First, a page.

Jessie Mueller (Photo: Jacqueline Harris)
By Tracy Antol
“Hello, South Florida! The weather was gorgeous today. Is it always this beautiful?” asked Seth Rudetsky at the beginning of his one-night engagement at Fort Lauderdale’s Parker Playhouse with Broadway star Jessie Mueller.
The audience responded with a resounding ‘Yes!” as Mr. Rudetsky sat down at the piano, replying, “Florida does a soul good.” Ms. Mueller kicked off the evening with Carole King’s “I Feel the Earth Move” — a song that helped win her a Tony Award for Beautiful – The Carol King Musical. The simple set featured crystal curtains, a piano, and cozy seating for Mr. Rudestsky’s signature series, where he chats with Broadways legends old and new, intermixing songs from their repertoires along with a few unexpected twists and turns.
The general cadence was seamless: sing a few songs, tell a few stories and generally enjoy yourself. Is this how these two spend their off time? We can only hope. We learned a bit about Ms. Mueller’s family (everyone’s an actor!) and how she learned to find Carole’s voice within her own. Mr. Rudetsky’s third annual fundraiser for Voices for the Voiceless benefitting the You Gotta Believe foundation in New York was another great behind-the-scenes narrative. You Gotta Believe is a wonderful organization dedicated to youth in foster care. Cue Joni Mitchell’s “Both Sides, Now” followed by “Shy” from Once Upon a Mattress.
Ms. Mueller then shared an audition tale from the Broadway revival of On a Clear Day You Can See Forever. It’s an amusing misunderstanding of what a casting director means when they say “bring a jazz song” and you show up with “It Might As Well Be Spring.” The director then said, “Great! Let’s hear the jazz song.” Ms. Mueller, a true thespian, knew how to improvise. With a quick direction to the pianist and a jazzier version, Ms. Mueller successfully landed the role starring opposite the dreamy Harry Connick Jr.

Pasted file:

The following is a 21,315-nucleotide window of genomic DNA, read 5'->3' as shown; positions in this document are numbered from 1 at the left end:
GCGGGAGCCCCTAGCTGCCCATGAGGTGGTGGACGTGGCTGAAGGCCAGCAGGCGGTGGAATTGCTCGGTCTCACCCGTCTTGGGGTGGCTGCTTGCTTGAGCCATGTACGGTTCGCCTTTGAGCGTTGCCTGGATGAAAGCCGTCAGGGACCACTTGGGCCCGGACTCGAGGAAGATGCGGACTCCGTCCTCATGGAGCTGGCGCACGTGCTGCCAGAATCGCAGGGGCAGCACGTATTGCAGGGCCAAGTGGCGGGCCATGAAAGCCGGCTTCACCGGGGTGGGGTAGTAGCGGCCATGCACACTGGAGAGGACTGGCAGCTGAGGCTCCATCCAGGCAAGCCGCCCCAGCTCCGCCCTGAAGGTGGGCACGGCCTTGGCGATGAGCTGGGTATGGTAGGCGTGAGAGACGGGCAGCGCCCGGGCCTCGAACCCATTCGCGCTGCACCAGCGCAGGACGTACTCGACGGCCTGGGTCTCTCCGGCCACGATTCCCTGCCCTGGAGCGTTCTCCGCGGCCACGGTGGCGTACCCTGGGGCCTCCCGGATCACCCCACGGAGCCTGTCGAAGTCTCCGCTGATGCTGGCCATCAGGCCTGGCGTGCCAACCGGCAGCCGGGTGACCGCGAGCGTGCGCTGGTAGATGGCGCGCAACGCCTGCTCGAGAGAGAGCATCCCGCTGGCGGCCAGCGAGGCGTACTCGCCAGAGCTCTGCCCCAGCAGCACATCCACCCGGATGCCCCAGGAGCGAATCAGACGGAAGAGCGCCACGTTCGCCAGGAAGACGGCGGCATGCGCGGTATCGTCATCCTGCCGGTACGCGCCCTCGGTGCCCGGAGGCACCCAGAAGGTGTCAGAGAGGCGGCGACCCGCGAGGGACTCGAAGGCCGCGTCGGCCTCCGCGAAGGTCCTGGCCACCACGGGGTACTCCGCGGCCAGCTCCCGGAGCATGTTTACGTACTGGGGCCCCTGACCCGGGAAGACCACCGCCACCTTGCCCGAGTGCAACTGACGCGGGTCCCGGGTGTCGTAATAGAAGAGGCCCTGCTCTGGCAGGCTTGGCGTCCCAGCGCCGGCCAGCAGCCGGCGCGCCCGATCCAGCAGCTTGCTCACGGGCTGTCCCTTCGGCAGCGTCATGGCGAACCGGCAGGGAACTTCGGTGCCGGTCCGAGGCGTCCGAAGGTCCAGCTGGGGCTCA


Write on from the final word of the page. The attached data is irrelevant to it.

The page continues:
After describing a sweet moment of theater graciousness on stage with Harry, we were heralded with “The Trolley Song” from Meet Me In St. Louis. Mr. Rudetsky knew this South Florida audience will always welcome a Judy Garland number with open arms. It was an apropos segue into “Vanilla Ice Cream” from She Loves Me (a musical adaptation of the play Parfumerie, which was, in turn, adapted into the film The Shop Around the Corner co-starring Garland).
The highlight of the evening for this attendee was seeing Ms. Mueller sing a few songs from the role she originated in Sara Bareilles’ Waitress. Those who haven’t seen the Broadway production were surprised to learn that there is an actual oven in the lobby at the Brooks Atkinson Theatre. But you definitely don’t want to eat the lobby pie, which is overloaded with spices so the scent permeates the theatre. Ms. Mueller’s first standing ovation of the night was a heart-wrenching performance of “She Used to Be Mine”— the first song that Ms. Bareilles wrote for the show. There wasn’t a dry eye in the house.
After such an emotional ride, it was great to laugh wholeheartedly over “the show must go on” tale. According to Ms. Mueller, if an audience member is shouting in a loud deep voice “E-MER-gen-CY” from the back row, you do not stop. The show only stops if the stage manager calls it, which is exactly what happened at a performance of Carousel — right at the juncture where the lead character dies in her arms. The actor sheepishly rose from beyond and then reset after the audience emergency was addressed. “Don’t worry. The audience member was okay,” she assured us. But picking up the show from that juncture was awkward and comical.
Mr. Rudetsky also reflected on the PULSE nightclub tragedy with the story of how Broadway for Orlando’s “What The World Needs Now is Love” originated. To date, the song has raised more than $100,000 for families of the victims.
The performance closed with an encore of Carole King’s “Beautiful” and the timely lyric:
You’ve got to get up every morning
With a smile in your face
And show the world all the love in your heart
Much love was felt after an evening with the talented duo. Catch Jessie Mueller February 6-11 in a concert production of The Music Man co-starring Norm Lewis at The Kennedy Center in Washington D.C. Seth Rudetsky returns to The Parker Playhouse with Sierra Boggess and Ramin Kamilroo (February 8) and Adam Pascal (March 24).